# excel-lambda-ROTATE: rotate an array in Excel

The lambda described in this post is in the LAMB namespace, the gist for which can be found here.

## The goal

TRANSPOSE is great. But sometimes it doesn’t do everything I’d like.

So, the goal here is:

Create a lambda function that will rotate an array by 90 degrees an arbitrary number of times

## A solution

Here’s a function I’ve added to the LAMB namespace which I call ROTATE:

```ROTATE = LAMBDA(arr,times,[iter],
LET(
_times,MOD(times,4),
IF(_times=0,arr,
LET(
_iter,IF(ISOMITTED(iter),1,iter),

_cols,COLUMNS(arr),

_rotated,INDEX(arr,SEQUENCE(1,ROWS(arr)),_cols-SEQUENCE(_cols)+1),

IF(_iter=_times,_rotated,ROTATE(_rotated,_times,_iter+1))
)
)
)
);
```

ROTATE takes these parameters:

1. arr – an array you want to rotate
2. times – a non-negative integer representing the number of times you want to rotate the array anti-clockwise by 90 degrees
3. [iter] – optional – this parameter is used as a counter by the recursion in the function. It’s not necessary to set this parameter when calling the function from the workbook.

This is what it does:

You can see that for each increment in the “times” parameter, the array from the previous increment is rotated by 90 degrees in an anti-clockwise direction.

It’s that simple.

If that’s good enough for you, and you want to use it, please import the LAMB namespace and use it.

## How it works

As a reminder, here’s the code again:

```ROTATE = LAMBDA(arr,times,[iter],
LET(
_times,MOD(times,4),
IF(_times=0,arr,
LET(
_iter,IF(ISOMITTED(iter),1,iter),

_cols,COLUMNS(arr),

_rotated,INDEX(arr,SEQUENCE(1,ROWS(arr)),_cols-SEQUENCE(_cols)+1),

IF(_iter=_times,_rotated,ROTATE(_rotated,_times,_iter+1))
)
)
)
);
```

As usual, we start by defining variables with LET:

• _times – here we calculate the remainder after dividing the times parameter by 4. This converts any integer greater than or equal to 4 to a value between 0 and 3. For example, MOD({0,1,2,3,4,5,6,7,8},4) = {0,1,2,3,0,1,2,3,0}. The reason for doing this is that a rotation 4 times, or 8, or 12 etc is equivalent to not rotating the array at all. It’s useful to just skip the recursion in those cases and simply exit the function returning the input array arr if the value in _times is 0. And you can see that’s exactly what’s done on the row beneath the call to MOD:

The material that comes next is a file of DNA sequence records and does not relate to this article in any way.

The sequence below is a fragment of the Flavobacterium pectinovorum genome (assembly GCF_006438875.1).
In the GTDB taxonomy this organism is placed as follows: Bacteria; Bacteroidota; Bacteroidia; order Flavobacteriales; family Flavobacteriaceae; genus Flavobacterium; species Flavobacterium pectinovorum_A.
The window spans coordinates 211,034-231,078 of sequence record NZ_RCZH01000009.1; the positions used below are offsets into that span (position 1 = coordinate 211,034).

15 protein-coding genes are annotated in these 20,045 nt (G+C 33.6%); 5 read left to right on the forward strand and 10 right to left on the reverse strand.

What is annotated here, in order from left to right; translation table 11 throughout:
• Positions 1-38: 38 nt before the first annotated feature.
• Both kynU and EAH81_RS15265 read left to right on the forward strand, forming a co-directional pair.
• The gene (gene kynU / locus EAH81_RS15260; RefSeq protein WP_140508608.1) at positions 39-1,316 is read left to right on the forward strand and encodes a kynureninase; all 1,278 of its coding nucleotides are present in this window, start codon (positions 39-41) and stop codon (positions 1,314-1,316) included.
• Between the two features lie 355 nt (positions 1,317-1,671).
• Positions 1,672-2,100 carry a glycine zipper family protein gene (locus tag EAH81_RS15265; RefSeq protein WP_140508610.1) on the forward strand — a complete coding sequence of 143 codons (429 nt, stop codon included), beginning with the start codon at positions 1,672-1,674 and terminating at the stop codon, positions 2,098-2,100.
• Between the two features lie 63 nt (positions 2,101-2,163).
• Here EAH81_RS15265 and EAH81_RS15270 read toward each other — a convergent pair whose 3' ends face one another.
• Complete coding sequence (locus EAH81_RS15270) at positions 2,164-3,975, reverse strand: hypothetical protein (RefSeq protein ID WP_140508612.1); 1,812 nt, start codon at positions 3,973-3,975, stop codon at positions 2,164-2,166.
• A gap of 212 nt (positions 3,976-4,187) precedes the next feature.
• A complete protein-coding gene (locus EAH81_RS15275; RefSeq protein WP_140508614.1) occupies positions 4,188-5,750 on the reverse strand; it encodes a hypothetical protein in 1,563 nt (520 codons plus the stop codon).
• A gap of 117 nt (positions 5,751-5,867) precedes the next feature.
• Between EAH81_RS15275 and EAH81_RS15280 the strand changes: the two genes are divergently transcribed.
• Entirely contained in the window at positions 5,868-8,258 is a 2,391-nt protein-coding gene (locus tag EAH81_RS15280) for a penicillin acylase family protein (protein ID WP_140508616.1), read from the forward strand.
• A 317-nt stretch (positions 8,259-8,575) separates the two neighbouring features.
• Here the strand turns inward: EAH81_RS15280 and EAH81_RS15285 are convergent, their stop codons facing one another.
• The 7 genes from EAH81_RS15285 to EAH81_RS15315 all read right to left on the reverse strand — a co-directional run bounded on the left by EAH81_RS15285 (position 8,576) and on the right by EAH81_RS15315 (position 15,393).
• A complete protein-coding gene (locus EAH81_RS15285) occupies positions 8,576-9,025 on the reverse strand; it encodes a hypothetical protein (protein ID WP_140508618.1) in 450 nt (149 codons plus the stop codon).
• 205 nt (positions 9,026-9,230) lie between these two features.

```        _times,MOD(times,4),
IF(_times=0,arr,
...

```

So, if the value in the times parameter is equivalent to “no rotation”, then return the input array. Otherwise:

```            LET(
_iter,IF(ISOMITTED(iter),1,iter),

_cols,COLUMNS(arr),

_rotated,INDEX(arr,SEQUENCE(1,ROWS(arr)),_cols-SEQUENCE(_cols)+1),

IF(_iter=_times,_rotated,ROTATE(_rotated,_times,_iter+1))
)
)
)
);
```

Again, define some variables with LET:

• _iter – here we check if the iter parameter has been omitted. This should always be the case when calling the function from the workbook. If the parameter is omitted, we set _iter to 1. Otherwise, we use the value in the iter parameter (which has been passed into the function from a prior iteration). This variable is a counter. It iterates by one each time the ROTATE function is called, whether from the workbook or from within the ROTATE function, as we’ll see below.
• _cols – we get the count of columns in the input array arr. This is convenient since this count will be used twice in the line below.
• _rotated – here we use the INDEX function to restructure the input array and rotate it by 90 degrees. The input array might be the original array on the spreadsheet, or it might be the result of a prior iteration. To understand how this works, consider the following example:

Essentially, it’s the orientation of the arrays passed into the second and third parameters of the INDEX function that achieves the result. Since we pass a one-row array into the row parameter, we return the values from those rows as a column. Similarly, since we pass a one-column array into the column parameter, we receive the values from those columns as a row

• Finally, we check if _iter is equal to _times. If it is, the work is complete and the most recent calculation of _rotated is returned to the workbook. If _iter < _times, then ROTATE is called again with the most recent calculation of _rotated passed as the parameter arr, the _times variable passed into the times parameter and _iter+1 passed into the iter parameter. In this way, eventually we will encounter _iter = _times and the function will exit.

And that’s it!

## In summary

We saw how to create a lambda function to rotate an array in Excel.

By using recursion and an iteration counter, we can repeatedly apply rotations of 90-degrees anti-clockwise as many times as requested to achieve the result we want.